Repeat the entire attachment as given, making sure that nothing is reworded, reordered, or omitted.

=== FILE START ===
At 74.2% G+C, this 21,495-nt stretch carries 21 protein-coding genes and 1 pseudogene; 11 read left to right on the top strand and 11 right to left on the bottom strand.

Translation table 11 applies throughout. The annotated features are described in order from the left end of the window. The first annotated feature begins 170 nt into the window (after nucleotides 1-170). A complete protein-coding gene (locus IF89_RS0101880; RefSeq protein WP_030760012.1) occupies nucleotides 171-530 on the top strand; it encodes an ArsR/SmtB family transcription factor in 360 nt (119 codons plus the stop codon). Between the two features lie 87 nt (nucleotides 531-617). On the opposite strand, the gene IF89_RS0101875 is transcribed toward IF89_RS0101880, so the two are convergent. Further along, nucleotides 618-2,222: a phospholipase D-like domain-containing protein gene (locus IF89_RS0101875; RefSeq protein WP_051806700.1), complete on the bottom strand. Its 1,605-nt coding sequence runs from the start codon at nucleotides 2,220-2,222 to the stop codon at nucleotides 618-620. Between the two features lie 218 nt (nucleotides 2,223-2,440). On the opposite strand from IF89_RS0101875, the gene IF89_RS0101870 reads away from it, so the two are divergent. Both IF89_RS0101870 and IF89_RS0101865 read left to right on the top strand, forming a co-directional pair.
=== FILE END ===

At 74.2% G+C, this 21,495-nt stretch carries 21 protein-coding genes and 1 pseudogene; 11 read left to right on the top strand and 11 right to left on the bottom strand.

Translation table 11 applies throughout. The annotated features are described in order from the left end of the window. The first annotated feature begins 170 nt into the window (after nucleotides 1-170). A complete protein-coding gene (locus IF89_RS0101880; RefSeq protein WP_030760012.1) occupies nucleotides 171-530 on the top strand; it encodes an ArsR/SmtB family transcription factor in 360 nt (119 codons plus the stop codon). Between the two features lie 87 nt (nucleotides 531-617). On the opposite strand, the gene IF89_RS0101875 is transcribed toward IF89_RS0101880, so the two are convergent. Further along, nucleotides 618-2,222: a phospholipase D-like domain-containing protein gene (locus IF89_RS0101875; RefSeq protein WP_051806700.1), complete on the bottom strand. Its 1,605-nt coding sequence runs from the start codon at nucleotides 2,220-2,222 to the stop codon at nucleotides 618-620. Between the two features lie 218 nt (nucleotides 2,223-2,440). On the opposite strand from IF89_RS0101875, the gene IF89_RS0101870 reads away from it, so the two are divergent. Both IF89_RS0101870 and IF89_RS0101865 read left to right on the top strand, forming a co-directional pair.